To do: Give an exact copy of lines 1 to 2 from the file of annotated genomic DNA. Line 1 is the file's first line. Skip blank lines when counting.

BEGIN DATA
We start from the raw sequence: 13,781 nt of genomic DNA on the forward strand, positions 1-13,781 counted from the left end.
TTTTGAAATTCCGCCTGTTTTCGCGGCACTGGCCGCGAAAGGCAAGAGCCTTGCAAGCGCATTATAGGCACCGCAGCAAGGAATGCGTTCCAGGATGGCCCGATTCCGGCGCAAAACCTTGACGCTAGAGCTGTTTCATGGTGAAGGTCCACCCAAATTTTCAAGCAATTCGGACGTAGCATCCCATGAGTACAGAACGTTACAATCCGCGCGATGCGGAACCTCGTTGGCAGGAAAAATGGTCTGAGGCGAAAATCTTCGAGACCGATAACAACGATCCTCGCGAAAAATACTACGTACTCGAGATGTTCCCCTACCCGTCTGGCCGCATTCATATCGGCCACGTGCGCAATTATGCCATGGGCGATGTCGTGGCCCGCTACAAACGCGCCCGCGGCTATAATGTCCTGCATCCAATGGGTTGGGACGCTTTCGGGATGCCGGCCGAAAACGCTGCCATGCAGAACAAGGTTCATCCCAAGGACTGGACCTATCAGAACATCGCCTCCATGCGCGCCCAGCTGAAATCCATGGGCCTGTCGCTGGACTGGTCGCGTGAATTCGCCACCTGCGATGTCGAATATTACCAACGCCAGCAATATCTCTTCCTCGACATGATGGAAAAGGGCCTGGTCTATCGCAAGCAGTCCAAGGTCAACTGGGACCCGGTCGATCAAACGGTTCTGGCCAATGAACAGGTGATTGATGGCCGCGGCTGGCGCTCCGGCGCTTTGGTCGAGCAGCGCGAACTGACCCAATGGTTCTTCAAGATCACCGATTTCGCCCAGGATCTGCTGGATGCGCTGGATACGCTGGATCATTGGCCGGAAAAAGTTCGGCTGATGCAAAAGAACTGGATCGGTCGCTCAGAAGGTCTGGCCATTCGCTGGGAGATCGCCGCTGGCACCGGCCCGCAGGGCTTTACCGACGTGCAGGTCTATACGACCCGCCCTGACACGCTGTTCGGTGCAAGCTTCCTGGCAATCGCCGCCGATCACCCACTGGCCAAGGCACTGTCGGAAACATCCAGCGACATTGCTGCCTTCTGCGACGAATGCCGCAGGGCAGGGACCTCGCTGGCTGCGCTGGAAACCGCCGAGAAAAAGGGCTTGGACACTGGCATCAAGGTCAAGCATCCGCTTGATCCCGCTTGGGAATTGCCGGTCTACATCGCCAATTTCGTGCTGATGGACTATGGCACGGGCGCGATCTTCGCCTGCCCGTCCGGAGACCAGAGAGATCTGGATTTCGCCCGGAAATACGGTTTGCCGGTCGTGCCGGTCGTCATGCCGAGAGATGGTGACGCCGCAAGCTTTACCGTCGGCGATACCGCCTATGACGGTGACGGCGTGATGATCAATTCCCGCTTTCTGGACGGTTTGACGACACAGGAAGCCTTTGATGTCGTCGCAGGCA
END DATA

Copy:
We start from the raw sequence: 13,781 nt of genomic DNA on the forward strand, positions 1-13,781 counted from the left end.
TTTTGAAATTCCGCCTGTTTTCGCGGCACTGGCCGCGAAAGGCAAGAGCCTTGCAAGCGCATTATAGGCACCGCAGCAAGGAATGCGTTCCAGGATGGCCCGATTCCGGCGCAAAACCTTGACGCTAGAGCTGTTTCATGGTGAAGGTCCACCCAAATTTTCAAGCAATTCGGACGTAGCATCCCATGAGTACAGAACGTTACAATCCGCGCGATGCGGAACCTCGTTGGCAGGAAAAATGGTCTGAGGCGAAAATCTTCGAGACCGATAACAACGATCCTCGCGAAAAATACTACGTACTCGAGATGTTCCCCTACCCGTCTGGCCGCATTCATATCGGCCACGTGCGCAATTATGCCATGGGCGATGTCGTGGCCCGCTACAAACGCGCCCGCGGCTATAATGTCCTGCATCCAATGGGTTGGGACGCTTTCGGGATGCCGGCCGAAAACGCTGCCATGCAGAACAAGGTTCATCCCAAGGACTGGACCTATCAGAACATCGCCTCCATGCGCGCCCAGCTGAAATCCATGGGCCTGTCGCTGGACTGGTCGCGTGAATTCGCCACCTGCGATGTCGAATATTACCAACGCCAGCAATATCTCTTCCTCGACATGATGGAAAAGGGCCTGGTCTATCGCAAGCAGTCCAAGGTCAACTGGGACCCGGTCGATCAAACGGTTCTGGCCAATGAACAGGTGATTGATGGCCGCGGCTGGCGCTCCGGCGCTTTGGTCGAGCAGCGCGAACTGACCCAATGGTTCTTCAAGATCACCGATTTCGCCCAGGATCTGCTGGATGCGCTGGATACGCTGGATCATTGGCCGGAAAAAGTTCGGCTGATGCAAAAGAACTGGATCGGTCGCTCAGAAGGTCTGGCCATTCGCTGGGAGATCGCCGCTGGCACCGGCCCGCAGGGCTTTACCGACGTGCAGGTCTATACGACCCGCCCTGACACGCTGTTCGGTGCAAGCTTCCTGGCAATCGCCGCCGATCACCCACTGGCCAAGGCACTGTCGGAAACATCCAGCGACATTGCTGCCTTCTGCGACGAATGCCGCAGGGCAGGGACCTCGCTGGCTGCGCTGGAAACCGCCGAGAAAAAGGGCTTGGACACTGGCATCAAGGTCAAGCATCCGCTTGATCCCGCTTGGGAATTGCCGGTCTACATCGCCAATTTCGTGCTGATGGACTATGGCACGGGCGCGATCTTCGCCTGCCCGTCCGGAGACCAGAGAGATCTGGATTTCGCCCGGAAATACGGTTTGCCGGTCGTGCCGGTCGTCATGCCGAGAGATGGTGACGCCGCAAGCTTTACCGTCGGCGATACCGCCTATGACGGTGACGGCGTGATGATCAATTCCCGCTTTCTGGACGGTTTGACGACACAGGAAGCCTTTGATGTCGTCGCAGGCA